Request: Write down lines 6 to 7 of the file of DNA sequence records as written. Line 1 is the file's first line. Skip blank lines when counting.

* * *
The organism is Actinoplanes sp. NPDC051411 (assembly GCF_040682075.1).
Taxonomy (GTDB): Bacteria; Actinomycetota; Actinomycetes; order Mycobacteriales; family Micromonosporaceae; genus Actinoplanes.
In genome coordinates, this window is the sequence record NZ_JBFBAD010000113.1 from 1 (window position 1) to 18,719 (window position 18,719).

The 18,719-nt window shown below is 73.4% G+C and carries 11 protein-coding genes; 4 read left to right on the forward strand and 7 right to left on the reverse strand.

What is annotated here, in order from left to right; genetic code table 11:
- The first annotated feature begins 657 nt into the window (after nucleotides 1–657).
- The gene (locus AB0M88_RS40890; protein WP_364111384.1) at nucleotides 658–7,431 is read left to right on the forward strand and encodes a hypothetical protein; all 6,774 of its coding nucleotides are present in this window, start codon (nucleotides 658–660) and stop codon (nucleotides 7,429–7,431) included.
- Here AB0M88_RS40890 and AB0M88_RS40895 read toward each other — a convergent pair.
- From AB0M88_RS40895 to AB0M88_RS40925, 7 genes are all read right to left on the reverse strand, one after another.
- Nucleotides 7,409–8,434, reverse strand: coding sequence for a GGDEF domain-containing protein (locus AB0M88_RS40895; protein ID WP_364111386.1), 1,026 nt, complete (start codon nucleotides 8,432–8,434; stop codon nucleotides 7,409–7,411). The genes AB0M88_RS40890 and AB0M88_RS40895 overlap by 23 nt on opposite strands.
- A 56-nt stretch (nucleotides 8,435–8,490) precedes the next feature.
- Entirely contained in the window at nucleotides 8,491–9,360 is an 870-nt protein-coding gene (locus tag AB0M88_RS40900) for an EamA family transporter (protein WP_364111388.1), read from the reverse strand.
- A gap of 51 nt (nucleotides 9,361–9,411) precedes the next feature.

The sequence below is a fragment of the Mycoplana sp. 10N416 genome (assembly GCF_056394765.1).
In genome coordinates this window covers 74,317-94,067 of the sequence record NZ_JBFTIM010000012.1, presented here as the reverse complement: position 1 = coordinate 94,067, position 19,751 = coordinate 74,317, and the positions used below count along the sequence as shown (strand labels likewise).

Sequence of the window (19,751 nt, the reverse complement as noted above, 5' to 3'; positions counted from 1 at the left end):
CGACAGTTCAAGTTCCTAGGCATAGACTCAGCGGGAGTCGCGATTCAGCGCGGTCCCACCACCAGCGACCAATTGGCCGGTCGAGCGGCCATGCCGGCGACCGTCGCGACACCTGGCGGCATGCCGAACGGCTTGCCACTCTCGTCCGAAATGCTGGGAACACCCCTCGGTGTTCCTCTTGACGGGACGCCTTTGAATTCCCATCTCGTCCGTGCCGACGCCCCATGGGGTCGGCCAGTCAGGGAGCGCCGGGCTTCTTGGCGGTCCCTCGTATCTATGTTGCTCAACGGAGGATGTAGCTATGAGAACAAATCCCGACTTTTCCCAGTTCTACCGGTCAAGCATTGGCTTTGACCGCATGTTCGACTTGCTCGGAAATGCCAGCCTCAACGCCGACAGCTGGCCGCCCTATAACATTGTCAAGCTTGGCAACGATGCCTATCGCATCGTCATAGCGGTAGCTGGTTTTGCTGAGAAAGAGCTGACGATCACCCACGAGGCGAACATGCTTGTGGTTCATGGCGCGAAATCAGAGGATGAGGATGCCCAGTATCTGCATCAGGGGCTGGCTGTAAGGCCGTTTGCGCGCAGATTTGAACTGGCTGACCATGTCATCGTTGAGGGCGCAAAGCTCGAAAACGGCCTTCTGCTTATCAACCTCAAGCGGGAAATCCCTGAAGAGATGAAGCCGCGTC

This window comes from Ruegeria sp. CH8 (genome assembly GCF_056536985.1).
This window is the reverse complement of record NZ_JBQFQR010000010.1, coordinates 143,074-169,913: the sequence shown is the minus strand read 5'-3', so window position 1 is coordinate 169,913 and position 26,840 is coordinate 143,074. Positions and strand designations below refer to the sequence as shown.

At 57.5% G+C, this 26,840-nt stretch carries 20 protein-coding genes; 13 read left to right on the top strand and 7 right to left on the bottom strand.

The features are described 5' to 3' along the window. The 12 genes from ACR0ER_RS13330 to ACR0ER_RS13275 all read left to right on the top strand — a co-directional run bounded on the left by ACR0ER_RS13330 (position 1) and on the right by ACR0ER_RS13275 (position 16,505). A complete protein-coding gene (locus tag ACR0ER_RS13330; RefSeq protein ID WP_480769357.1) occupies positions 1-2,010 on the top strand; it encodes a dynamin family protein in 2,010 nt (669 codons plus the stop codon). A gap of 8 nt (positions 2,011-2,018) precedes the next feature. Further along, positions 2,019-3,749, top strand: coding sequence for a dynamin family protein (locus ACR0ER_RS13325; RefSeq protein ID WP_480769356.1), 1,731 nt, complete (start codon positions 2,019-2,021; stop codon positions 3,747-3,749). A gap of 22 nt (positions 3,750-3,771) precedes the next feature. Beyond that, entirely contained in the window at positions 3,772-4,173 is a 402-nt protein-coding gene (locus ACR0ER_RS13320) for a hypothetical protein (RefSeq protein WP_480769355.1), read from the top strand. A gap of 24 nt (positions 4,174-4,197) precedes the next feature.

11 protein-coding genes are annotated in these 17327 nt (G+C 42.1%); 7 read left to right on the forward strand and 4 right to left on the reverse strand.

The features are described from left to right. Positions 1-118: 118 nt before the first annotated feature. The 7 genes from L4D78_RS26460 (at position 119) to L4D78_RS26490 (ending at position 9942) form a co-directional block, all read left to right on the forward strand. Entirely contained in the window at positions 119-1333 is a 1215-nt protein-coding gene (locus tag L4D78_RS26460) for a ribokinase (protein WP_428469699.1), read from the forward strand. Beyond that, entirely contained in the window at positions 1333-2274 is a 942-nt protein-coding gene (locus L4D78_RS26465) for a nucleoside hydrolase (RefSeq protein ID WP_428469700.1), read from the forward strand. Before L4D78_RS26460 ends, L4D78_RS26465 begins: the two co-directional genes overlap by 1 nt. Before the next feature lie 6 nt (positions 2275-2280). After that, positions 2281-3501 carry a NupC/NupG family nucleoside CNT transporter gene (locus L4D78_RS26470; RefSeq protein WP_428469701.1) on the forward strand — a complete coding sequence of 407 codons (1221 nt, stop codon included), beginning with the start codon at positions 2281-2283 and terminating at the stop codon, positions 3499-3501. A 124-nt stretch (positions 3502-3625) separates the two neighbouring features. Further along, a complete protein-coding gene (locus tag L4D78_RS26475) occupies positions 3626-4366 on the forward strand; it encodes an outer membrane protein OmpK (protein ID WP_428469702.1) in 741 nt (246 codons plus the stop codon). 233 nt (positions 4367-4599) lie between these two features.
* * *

- The first annotated feature begins 657 nt into the window (after nucleotides 1–657).
- The gene (locus AB0M88_RS40890; protein WP_364111384.1) at nucleotides 658–7,431 is read left to right on the forward strand and encodes a hypothetical protein; all 6,774 of its coding nucleotides are present in this window, start codon (nucleotides 658–660) and stop codon (nucleotides 7,429–7,431) included.